(let ((y 0)) (cons1 (incf y))) => (1 . 1)
     

— Macro: with-gensyms names &body forms

Binds each variable named by a symbol in names to a unique symbol around forms. Each of names must either be either a symbol, or of the form:

           (symbol string-designator)
     

Bare symbols appearing in names are equivalent to:

           (symbol symbol)
     

The string-designator is used as the argument to gensym when constructing the unique symbol the named variable will be bound to.

— Macro: with-unique-names names &body forms

Alias for with-gensyms.

— Function: featurep feature-expression

Returns t if the argument matches the state of the *features* list and nil if it does not. feature-expression can be any atom or list acceptable to the reader macros #+ and #-.

— Function: parse-body body &key documentation whole

Parses body into (values remaining-forms declarations doc-string). Documentation strings are recognized only if documentation is true. Syntax errors in body are signalled and whole is used in the signal arguments when given.

— Function: parse-ordinary-lambda-list lambda-list &key normalize allow-specializers normalize-optional normalize-keyword normalize-auxilary

Parses an ordinary lambda-list, returning as multiple values:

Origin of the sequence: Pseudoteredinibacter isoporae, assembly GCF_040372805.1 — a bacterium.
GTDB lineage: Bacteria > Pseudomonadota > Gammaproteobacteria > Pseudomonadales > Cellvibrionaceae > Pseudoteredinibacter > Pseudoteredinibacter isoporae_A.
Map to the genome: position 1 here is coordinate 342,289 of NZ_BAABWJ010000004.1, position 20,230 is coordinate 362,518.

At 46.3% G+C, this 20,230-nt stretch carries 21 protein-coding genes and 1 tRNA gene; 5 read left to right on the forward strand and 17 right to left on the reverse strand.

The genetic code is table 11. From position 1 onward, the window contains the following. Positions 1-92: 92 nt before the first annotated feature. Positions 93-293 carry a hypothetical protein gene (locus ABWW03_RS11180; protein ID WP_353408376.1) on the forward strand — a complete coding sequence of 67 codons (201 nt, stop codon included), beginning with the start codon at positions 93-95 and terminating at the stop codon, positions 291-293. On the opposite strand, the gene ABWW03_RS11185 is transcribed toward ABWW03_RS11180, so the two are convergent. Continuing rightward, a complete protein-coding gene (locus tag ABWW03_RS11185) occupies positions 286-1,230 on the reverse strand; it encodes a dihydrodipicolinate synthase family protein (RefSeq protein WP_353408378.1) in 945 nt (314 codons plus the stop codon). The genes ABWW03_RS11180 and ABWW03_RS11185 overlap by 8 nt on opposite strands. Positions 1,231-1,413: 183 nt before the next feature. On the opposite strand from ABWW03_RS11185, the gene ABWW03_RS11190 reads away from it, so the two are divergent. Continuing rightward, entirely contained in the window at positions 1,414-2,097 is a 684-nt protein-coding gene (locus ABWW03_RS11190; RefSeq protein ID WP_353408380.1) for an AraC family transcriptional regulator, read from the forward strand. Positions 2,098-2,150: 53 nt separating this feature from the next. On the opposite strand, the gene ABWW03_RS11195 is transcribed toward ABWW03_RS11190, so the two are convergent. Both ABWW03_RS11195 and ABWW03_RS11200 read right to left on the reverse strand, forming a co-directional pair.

1. Required parameters.

2. Optional parameter specifications, normalized into form:

             (name init suppliedp)
     

3. Name of the rest parameter, or nil.

4. Keyword parameter specifications, normalized into form:

             ((keyword-name name) init suppliedp)
     

5. Boolean indicating &allow-other-keys presence.

6. &aux parameter specifications, normalized into form

             (name init).
     

Signals a program-error is the lambda-list is malformed.


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7 Symbols

— Function: ensure-symbol name &optional package

Returns a symbol with name designated by name, accessible in package designated by package. If symbol is not already accessible in package, it is interned there. Returns a secondary value reflecting the status of the symbol in the package, which matches the secondary return value of intern.

Example:

            (ensure-symbol :cons :cl) => cl:cons, :external
     

— Function: format-symbol package control &rest arguments

Constructs a string by applying arguments to string designator control as if by format within with-standard-io-syntax, and then creates a symbol named by that string.

If package is nil, returns an uninterned symbol, if package is t, returns a symbol interned in the current package, and otherwise returns a symbol interned in the package designated by package.